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Supply/demand imbalance - cause for concern?

Supply/demand imbalance - cause for concern?

Category: Mortgages

Updated: 20/07/2017
First Published: 31/03/2014

This article was correct at the time of publication. It is now over 6 months old so the content may be out of date.

House prices have been rising rapidly over the last few months, and there's been concern among the industry that things could be getting out of hand. This feeling is perhaps verified by latest statistics from Hometrack finding that the level of housing demand is seriously outstripping supply, with there simply not being enough properties on the market to accommodate the growing number of buyers seeking a new home.

Their latest monthly housing survey found that home buyers are paying the highest percentage of the asking price in over 10 years, with the proportion being achieved hitting 96.2% – the highest figure recorded since 2004. In London it seems that sellers are getting even more, with them typically achieving over 99% of their asking price.

This is easily being driven by the ongoing supply/demand imbalance, with additional figures revealing that demand grew by 6.6% in March while the number of new properties coming to market grew by just 1.9%. It's no wonder, then, that buyers are willing to pay more for their new homes – with such intense competition from other buyers and a distinct lack of properties available to go round they're being pushed into offering more, and that, in turn, is pushing up property prices.

Hometrack's figures show that house prices increased by 0.6% in March alone with half of the country recording price rises, an increase that's confirmed by numerous other house price indices which show how rapidly prices are escalating – some measures even finding that prices have risen by 10% in the last year.

But what are the reasons behind these conditions? Arguably, it's a combination of record-low mortgage rates and increasingly strong demand from first-time buyers and investors, with Help to Buy playing a part too. These buyers don't have properties to sell themselves so they're boosting demand without adding to the supply, whilst competitive mortgage rates are encouraging more buyers of all kinds to get on the ladder. The level of scarcity in the market is compounded as a result, thereby fuelling both price rises and asking price achievements.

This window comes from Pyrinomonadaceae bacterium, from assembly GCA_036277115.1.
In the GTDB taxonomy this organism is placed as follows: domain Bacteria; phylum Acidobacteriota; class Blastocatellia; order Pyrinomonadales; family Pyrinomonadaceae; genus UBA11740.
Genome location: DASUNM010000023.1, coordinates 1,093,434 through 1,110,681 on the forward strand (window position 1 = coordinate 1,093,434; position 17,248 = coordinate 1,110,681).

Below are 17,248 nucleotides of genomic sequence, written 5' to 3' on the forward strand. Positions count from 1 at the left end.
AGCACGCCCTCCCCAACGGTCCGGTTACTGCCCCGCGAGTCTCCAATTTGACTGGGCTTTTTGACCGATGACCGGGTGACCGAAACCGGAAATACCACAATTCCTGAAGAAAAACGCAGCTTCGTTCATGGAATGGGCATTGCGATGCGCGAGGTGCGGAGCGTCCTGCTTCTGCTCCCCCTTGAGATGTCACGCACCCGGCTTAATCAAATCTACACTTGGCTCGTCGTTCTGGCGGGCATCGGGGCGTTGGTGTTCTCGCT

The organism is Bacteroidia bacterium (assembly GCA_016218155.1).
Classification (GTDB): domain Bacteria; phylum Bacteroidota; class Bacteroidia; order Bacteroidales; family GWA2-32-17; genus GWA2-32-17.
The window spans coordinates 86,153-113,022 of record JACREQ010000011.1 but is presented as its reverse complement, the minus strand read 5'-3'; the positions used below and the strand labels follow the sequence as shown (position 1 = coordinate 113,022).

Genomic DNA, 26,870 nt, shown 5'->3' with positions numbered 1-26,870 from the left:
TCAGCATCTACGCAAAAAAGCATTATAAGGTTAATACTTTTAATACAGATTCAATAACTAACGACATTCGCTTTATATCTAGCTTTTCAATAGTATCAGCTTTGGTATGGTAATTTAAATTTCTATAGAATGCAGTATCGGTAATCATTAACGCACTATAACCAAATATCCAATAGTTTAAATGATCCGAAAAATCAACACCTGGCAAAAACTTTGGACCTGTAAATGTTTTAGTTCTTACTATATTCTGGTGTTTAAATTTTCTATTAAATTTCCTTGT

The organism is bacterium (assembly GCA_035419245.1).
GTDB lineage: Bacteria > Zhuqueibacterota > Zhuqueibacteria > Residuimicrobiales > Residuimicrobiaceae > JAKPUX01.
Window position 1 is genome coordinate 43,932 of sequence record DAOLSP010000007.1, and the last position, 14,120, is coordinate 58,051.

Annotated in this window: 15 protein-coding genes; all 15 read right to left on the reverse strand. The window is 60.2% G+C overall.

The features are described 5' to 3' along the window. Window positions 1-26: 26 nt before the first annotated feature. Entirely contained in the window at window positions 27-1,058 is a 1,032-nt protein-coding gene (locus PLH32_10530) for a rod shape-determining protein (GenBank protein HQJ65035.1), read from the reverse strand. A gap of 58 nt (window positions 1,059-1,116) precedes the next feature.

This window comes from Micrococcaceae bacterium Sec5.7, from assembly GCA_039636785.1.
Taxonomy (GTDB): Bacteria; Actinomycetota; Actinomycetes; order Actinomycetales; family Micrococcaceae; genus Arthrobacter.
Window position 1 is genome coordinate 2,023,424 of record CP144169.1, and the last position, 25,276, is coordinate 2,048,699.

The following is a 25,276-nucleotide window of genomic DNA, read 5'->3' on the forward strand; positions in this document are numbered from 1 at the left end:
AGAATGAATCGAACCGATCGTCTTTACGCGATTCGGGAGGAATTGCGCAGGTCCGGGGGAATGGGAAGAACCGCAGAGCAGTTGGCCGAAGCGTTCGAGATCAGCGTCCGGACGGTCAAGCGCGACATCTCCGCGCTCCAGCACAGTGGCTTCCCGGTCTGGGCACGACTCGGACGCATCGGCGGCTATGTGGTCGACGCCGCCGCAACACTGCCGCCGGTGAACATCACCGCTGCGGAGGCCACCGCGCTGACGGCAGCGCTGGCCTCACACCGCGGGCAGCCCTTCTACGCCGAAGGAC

So, should we be concerned about prices rising too much, too quickly? Well, perhaps not, as data from the Bank of England paints a slightly different picture.

Their figures have revealed that the number of UK mortgage approvals actually slowed during February, reaching a total of just 70,309 – a stark drop from the 76,753 total in January. Analysts had forecast only a slight drop during the month thanks to the flooding that impacted parts of the country, with this fall being even more unexpected given that the number of approvals had actually increased every month since February last year.

However, the Bank said that the drop doesn't necessarily indicate a slowdown of the market as January's figure had been "erratically high", and to dampen concerns of a housing bubble it added that levels are still far short of those seen prior to the financial crisis, when the approval total hit around 90,000 per month.

It's hoped that additional factors could come into play which will reduce the possibility of a bubble forming, with the stricter mortgage affordability checks due to come into play next month as well as the possibility of base rate increasing in the not-too-distant future ideally keeping prices in check. It's also important to stress that there are still distinct regional variations, with not all parts of the country seeing demand rise to such record levels.

"While market conditions are improving it is important to note that there are large parts of the housing market with limited impetus for price rises as falling incomes, slower employment growth and limited access to credit constrain demand," said Richard Donnell of Hometrack.

"The deployment of enhanced Mortgage Market Review tests for mortgage applicants is expected to impact on demand from first-time buyers [while] deteriorating affordability in high price and high growth markets should start to act as a brake on price rises.

"The greatest impact on demand will come from an increase in interest rates or growing expectations of an interest rate rise. While any increases are likely to be small this is likely to be the most likely factor that checks the current growth in demand for housing."

So, although the market is enjoying a period of growth it doesn't mean prices will necessarily become prohibitive, and in the meantime it's important to take advantage of record-low mortgage rates while you still can. They won't be around forever, particularly with the prospect of base rate starting to edge up, so check out our pick of the best rates and see just how much of the asking price you can offer.

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